Friday, March 21, 2008

Pay attention to the signs.

Good Friday? Not for Lehman and Goldman.

Standard & Poor's analysts tested the tree-falling-in-an-empty-forest scenario, as it lowered the outlooks for Goldman Sachs and Lehman Brothers to negative while markets were closed.

Please be advised that S & P do not exactly have clean hands in this whole affair. (Kind of like the Sharia Finance deals we've been hearing so much about.)

And just so you know, the Captain has asked me to remind you to remain in your seats when the fasten seat belt sign is illuminated. Your cooperation is appreciated.

More details beneath the fold

Lancing the boil:

Profits at Goldman Sachs and Lehman Brothers could deteriorate significantly this year if the turmoil sweeping the capital markets persists, a leading research agency said yesterday.

Standard & Poor's (S&P) gave warning that it might cut the credit ratings on both investment banks, lowering the outlook on Goldman and Lehman from “stable” to “negative”. That comment, which coincided with reports of looming job losses at Goldman, could result in higher borrowing costs and a fall in the banks' shares.

S&P praised Goldman Sachs for producing a string of record profits in recent years and said that it had a solid capital base. However, it noted that much of Goldman's recent success was based on a significant rise in trading, and S&P said that the group's “aggressive” appetite for risk left open the potential for “major mis-steps”.

S&P said that it expected independent securities firms, such as Goldman and Lehman, to report profit declines of between 20 per cent and 30 per cent for the year. “Nonetheless, we see some possibility, were there to be persisting capital markets turmoil and sharply weakening economic conditions, that financial performance could deteriorate significantly more than we now assume, which would call the current ratings into question,” the S&P report read.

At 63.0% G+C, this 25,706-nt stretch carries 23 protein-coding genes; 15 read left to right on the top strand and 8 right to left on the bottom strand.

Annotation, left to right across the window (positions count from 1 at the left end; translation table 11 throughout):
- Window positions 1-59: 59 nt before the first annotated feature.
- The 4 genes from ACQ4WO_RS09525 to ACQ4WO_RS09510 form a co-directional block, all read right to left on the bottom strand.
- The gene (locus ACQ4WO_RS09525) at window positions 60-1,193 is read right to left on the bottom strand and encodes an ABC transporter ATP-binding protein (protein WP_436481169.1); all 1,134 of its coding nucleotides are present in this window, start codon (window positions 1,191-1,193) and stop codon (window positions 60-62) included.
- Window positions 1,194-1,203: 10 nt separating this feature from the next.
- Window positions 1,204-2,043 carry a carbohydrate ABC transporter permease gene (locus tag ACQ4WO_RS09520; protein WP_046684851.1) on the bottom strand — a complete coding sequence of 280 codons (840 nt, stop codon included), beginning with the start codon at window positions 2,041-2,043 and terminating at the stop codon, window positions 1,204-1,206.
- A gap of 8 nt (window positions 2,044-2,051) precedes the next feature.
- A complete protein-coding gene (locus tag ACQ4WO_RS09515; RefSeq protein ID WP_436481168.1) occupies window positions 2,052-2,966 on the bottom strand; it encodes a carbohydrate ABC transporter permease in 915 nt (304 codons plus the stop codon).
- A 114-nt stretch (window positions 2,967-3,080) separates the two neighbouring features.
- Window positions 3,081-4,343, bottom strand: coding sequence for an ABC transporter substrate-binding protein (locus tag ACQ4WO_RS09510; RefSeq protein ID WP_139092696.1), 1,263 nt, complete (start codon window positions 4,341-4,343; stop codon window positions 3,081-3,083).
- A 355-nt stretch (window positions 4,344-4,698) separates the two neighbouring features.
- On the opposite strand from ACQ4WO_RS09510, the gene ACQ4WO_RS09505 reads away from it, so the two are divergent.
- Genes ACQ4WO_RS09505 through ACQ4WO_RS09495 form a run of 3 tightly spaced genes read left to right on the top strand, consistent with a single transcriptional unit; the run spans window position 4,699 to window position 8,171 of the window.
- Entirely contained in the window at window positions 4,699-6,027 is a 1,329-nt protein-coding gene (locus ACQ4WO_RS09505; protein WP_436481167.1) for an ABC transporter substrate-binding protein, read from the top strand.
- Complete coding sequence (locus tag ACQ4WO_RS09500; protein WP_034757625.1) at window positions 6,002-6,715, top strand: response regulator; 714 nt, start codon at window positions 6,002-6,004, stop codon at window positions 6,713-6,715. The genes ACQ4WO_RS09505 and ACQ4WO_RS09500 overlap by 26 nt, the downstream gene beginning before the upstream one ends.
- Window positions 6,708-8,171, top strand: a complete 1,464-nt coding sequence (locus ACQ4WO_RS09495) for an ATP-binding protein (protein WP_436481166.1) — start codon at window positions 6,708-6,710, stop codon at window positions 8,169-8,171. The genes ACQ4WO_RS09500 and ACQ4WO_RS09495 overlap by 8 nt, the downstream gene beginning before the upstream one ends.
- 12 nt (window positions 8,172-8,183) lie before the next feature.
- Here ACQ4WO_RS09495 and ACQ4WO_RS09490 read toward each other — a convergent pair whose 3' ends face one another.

Goldman Sachs has a rating of AA- on its long-term senior debt, the fourth-highest level, and Lehman is one notch below, at A+. The S&P report comes in a week in which Goldman and Lehman reported significant first-quarter profit declines that, nonetheless, were considerably ahead of consensus analyst forecasts.

This week Goldman reported a 53 per cent decline in first-quarter profits to $1.51 billion (£762 million), as the group announced about $2.5billion of writedowns relating to so-called leveraged loans that finance private equity deals, mortgages and direct investments. Meanwhile, Lehman recorded a 57 per cent decline, to $489 million, after taking a $2 billion hit from the credit crunch.

S&P's potential ratings downgrade emerged only hours after reports that Goldman Sachs would impose significant job cuts in its investment banking, debt and equity underwriting and merger advisory units. It is understood that Goldman, which employs about 32,000 worldwide and typically cuts the bottom 5 per cent of its workforce annually, will eliminate additional jobs in its worst-performing departments this year. However, David Viniar, the chief financial officer, said that the group's headcount for the year would grow slightly, and it is understood that this is still the plan, even with the extra job cuts. Goldman declined to comment on the possible additional redundancies.

The cuts would follow the elimination of a further 1,800 jobs at Citigroup worldwide, which is expected to result in hundreds of positions disappearing in the City. The cuts, which will affect investment banking and trading as well as hedge fund and private equity services, come on top of about 21,200 redundancies in the past year.

Wall Street and the City face huge redundancies as the credit crunch continues to spread. This week the Centre for Economic Business Research increased its estimate for the number of job losses in the City this year from 6,500 three months ago to 10,000.